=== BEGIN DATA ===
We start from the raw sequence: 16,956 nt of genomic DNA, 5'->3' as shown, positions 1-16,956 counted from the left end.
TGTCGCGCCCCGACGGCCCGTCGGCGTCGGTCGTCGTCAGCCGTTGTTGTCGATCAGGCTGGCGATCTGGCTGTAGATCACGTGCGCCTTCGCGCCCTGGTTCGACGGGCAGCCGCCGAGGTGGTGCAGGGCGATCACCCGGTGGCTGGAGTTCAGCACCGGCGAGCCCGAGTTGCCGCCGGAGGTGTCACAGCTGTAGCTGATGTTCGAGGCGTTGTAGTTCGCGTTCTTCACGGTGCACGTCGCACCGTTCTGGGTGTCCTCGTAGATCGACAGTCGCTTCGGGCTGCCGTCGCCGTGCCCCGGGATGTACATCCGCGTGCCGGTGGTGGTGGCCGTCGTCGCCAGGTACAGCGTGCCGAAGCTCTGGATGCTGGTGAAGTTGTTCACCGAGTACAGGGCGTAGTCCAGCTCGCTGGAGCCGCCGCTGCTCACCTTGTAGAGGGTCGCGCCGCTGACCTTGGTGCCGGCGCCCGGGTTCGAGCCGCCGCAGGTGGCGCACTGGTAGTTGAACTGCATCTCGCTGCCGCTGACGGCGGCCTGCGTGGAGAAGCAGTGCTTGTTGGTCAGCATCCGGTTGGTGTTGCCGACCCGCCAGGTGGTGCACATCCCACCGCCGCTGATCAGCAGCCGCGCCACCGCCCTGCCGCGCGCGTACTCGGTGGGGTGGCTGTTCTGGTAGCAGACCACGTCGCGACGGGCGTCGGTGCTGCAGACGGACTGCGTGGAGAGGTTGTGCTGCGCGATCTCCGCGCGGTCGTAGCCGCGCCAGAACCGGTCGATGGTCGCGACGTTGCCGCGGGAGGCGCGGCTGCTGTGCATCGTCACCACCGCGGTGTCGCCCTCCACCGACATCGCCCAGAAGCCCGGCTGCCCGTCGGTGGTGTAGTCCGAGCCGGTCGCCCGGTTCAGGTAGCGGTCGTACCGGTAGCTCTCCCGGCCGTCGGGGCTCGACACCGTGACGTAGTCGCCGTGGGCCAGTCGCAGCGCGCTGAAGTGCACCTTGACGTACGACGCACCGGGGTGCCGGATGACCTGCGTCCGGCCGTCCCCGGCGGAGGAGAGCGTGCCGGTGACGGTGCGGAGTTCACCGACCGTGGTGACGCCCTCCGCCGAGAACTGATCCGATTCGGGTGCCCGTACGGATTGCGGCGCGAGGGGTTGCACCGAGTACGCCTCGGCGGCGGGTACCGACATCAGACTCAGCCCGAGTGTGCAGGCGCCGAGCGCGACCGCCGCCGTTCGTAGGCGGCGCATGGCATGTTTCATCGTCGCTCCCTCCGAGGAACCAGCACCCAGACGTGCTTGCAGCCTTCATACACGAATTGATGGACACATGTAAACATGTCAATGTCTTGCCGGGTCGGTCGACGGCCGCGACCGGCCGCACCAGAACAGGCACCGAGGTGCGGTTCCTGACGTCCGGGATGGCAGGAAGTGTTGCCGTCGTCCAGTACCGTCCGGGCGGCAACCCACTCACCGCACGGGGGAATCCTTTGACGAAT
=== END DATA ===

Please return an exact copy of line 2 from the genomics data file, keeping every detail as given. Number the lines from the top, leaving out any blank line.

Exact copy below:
TGTCGCGCCCCGACGGCCCGTCGGCGTCGGTCGTCGTCAGCCGTTGTTGTCGATCAGGCTGGCGATCTGGCTGTAGATCACGTGCGCCTTCGCGCCCTGGTTCGACGGGCAGCCGCCGAGGTGGTGCAGGGCGATCACCCGGTGGCTGGAGTTCAGCACCGGCGAGCCCGAGTTGCCGCCGGAGGTGTCACAGCTGTAGCTGATGTTCGAGGCGTTGTAGTTCGCGTTCTTCACGGTGCACGTCGCACCGTTCTGGGTGTCCTCGTAGATCGACAGTCGCTTCGGGCTGCCGTCGCCGTGCCCCGGGATGTACATCCGCGTGCCGGTGGTGGTGGCCGTCGTCGCCAGGTACAGCGTGCCGAAGCTCTGGATGCTGGTGAAGTTGTTCACCGAGTACAGGGCGTAGTCCAGCTCGCTGGAGCCGCCGCTGCTCACCTTGTAGAGGGTCGCGCCGCTGACCTTGGTGCCGGCGCCCGGGTTCGAGCCGCCGCAGGTGGCGCACTGGTAGTTGAACTGCATCTCGCTGCCGCTGACGGCGGCCTGCGTGGAGAAGCAGTGCTTGTTGGTCAGCATCCGGTTGGTGTTGCCGACCCGCCAGGTGGTGCACATCCCACCGCCGCTGATCAGCAGCCGCGCCACCGCCCTGCCGCGCGCGTACTCGGTGGGGTGGCTGTTCTGGTAGCAGACCACGTCGCGACGGGCGTCGGTGCTGCAGACGGACTGCGTGGAGAGGTTGTGCTGCGCGATCTCCGCGCGGTCGTAGCCGCGCCAGAACCGGTCGATGGTCGCGACGTTGCCGCGGGAGGCGCGGCTGCTGTGCATCGTCACCACCGCGGTGTCGCCCTCCACCGACATCGCCCAGAAGCCCGGCTGCCCGTCGGTGGTGTAGTCCGAGCCGGTCGCCCGGTTCAGGTAGCGGTCGTACCGGTAGCTCTCCCGGCCGTCGGGGCTCGACACCGTGACGTAGTCGCCGTGGGCCAGTCGCAGCGCGCTGAAGTGCACCTTGACGTACGACGCACCGGGGTGCCGGATGACCTGCGTCCGGCCGTCCCCGGCGGAGGAGAGCGTGCCGGTGACGGTGCGGAGTTCACCGACCGTGGTGACGCCCTCCGCCGAGAACTGATCCGATTCGGGTGCCCGTACGGATTGCGGCGCGAGGGGTTGCACCGAGTACGCCTCGGCGGCGGGTACCGACATCAGACTCAGCCCGAGTGTGCAGGCGCCGAGCGCGACCGCCGCCGTTCGTAGGCGGCGCATGGCATGTTTCATCGTCGCTCCCTCCGAGGAACCAGCACCCAGACGTGCTTGCAGCCTTCATACACGAATTGATGGACACATGTAAACATGTCAATGTCTTGCCGGGTCGGTCGACGGCCGCGACCGGCCGCACCAGAACAGGCACCGAGGTGCGGTTCCTGACGTCCGGGATGGCAGGAAGTGTTGCCGTCGTCCAGTACCGTCCGGGCGGCAACCCACTCACCGCACGGGGGAATCCTTTGACGAAT